When you think of lobsters and armor, the obvious connection would be their hard shells. An international team of scientists, however, is more interested in the flexible translucent membrane on the underside of the crustaceans' tails. It has a unique structure, which could find uses in human technology.
Led by MIT's Prof. Zhao Qin, the researchers determined that the membrane is actually a hydrogel – it's composed of 90 percent water, with the other 10 percent made up mostly of chitin, which is a fibrous material commonly found in shells and exoskeletons. In fact, the membrane actually turned out to be the world's toughest natural hydrogel, beating out materials such as animal skin and natural rubber, and roughly matching the strength of industrial rubber composites.
Additionally, it was found that the membrane actually becomes stiffer and tougher when stretched beyond approximately twice its relaxed length. By contrast, most other tough hydrogels become softer when stretched. Also, even when a scalpel was used to cut half-way through the thickness of the membrane, it could still be stretched just as far without breaking. According to the scientists, this wouldn't be possible with rubber composite materials.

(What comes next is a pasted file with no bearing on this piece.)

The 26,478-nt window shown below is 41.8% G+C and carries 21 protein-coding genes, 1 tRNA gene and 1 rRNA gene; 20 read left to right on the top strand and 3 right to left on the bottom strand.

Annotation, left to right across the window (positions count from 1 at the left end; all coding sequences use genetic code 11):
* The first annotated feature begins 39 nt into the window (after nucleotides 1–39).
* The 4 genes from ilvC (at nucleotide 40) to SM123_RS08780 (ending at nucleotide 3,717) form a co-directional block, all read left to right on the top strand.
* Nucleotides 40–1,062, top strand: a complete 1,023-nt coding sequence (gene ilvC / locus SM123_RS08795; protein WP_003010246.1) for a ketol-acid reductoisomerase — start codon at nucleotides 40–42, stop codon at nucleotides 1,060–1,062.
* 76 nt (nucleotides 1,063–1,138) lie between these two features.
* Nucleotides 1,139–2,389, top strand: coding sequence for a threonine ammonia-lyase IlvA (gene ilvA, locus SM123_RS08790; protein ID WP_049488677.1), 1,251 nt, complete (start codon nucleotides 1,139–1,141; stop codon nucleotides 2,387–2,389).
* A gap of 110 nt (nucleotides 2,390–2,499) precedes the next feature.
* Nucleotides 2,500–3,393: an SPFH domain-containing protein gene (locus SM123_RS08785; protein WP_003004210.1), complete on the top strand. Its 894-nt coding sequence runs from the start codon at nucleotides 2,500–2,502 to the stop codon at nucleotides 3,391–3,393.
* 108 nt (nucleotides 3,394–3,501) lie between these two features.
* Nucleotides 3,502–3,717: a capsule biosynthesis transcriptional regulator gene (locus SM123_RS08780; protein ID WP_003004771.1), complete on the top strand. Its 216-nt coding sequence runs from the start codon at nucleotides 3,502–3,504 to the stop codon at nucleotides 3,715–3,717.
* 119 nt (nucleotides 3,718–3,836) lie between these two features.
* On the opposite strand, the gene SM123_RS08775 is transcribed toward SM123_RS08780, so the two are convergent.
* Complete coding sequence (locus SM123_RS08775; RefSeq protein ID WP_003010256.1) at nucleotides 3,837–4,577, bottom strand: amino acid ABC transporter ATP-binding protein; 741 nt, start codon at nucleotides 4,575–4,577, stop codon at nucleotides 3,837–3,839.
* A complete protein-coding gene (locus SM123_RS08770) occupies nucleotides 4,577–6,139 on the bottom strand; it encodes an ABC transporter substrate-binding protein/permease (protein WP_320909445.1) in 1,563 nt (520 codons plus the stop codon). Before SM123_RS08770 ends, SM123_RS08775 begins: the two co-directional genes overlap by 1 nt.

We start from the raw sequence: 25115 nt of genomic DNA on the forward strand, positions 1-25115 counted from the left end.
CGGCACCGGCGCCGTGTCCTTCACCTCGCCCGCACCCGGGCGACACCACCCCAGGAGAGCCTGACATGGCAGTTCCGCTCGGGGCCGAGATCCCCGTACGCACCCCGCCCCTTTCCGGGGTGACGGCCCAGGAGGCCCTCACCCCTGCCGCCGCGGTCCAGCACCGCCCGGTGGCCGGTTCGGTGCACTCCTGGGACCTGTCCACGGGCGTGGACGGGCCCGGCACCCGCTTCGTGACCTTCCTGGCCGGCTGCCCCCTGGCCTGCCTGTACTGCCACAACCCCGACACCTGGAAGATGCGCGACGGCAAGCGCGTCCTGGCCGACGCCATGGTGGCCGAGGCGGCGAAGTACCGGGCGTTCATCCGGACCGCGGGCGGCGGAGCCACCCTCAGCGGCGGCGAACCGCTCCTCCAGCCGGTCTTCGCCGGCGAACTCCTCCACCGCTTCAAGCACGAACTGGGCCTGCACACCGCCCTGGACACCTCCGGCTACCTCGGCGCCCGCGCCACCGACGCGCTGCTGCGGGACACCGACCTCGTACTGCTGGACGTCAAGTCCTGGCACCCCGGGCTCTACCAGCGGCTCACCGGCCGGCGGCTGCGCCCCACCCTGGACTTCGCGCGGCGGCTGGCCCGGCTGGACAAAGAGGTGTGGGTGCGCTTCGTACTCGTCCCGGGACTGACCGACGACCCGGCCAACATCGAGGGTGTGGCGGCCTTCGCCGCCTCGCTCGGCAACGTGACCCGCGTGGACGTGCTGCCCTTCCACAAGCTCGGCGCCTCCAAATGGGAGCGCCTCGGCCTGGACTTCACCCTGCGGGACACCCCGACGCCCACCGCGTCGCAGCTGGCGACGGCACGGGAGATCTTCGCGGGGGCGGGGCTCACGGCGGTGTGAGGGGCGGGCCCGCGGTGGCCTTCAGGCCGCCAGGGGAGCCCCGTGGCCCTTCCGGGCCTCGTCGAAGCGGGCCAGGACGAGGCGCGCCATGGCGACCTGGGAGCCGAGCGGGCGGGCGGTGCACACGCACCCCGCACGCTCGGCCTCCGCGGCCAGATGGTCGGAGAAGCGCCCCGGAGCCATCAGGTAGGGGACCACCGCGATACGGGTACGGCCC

These qualities come thanks to the membrane's microstructure, which is similar to that of plywood. Approximately a quarter of a millimeter thick, the lobster material is made up of tens of thousands of stacked layers of chitin fibers. All of the fibers in each layer are oriented in the same angle, that angle being offset by 36 degrees to that of the layer above. In plywood, the wood grain of each layer sits at a right angle to that of the layers above and below.
When the scientists tested a similar lab-produced hydrogel, but one in which the chitin fibers were randomly oriented, it soon broke when stretched.
"One mystery is how the chitin fibers can be guided to assemble into such a unique layered architecture to form the lobster membrane," says Qin. "We are working toward understanding this mechanism, and believe that such knowledge can be useful to develop innovative ways of managing the microstructure for material synthesis."
It is hoped that the research could ultimately lead to more flexible body armor – particularly for covering joints like the knees and elbows – along with applications in fields such as soft robotics and tissue engineering.
A paper on the research, which also involved scientists from Harvard University and China's Sichuan University, was recently published in the journal Acta Materialia.
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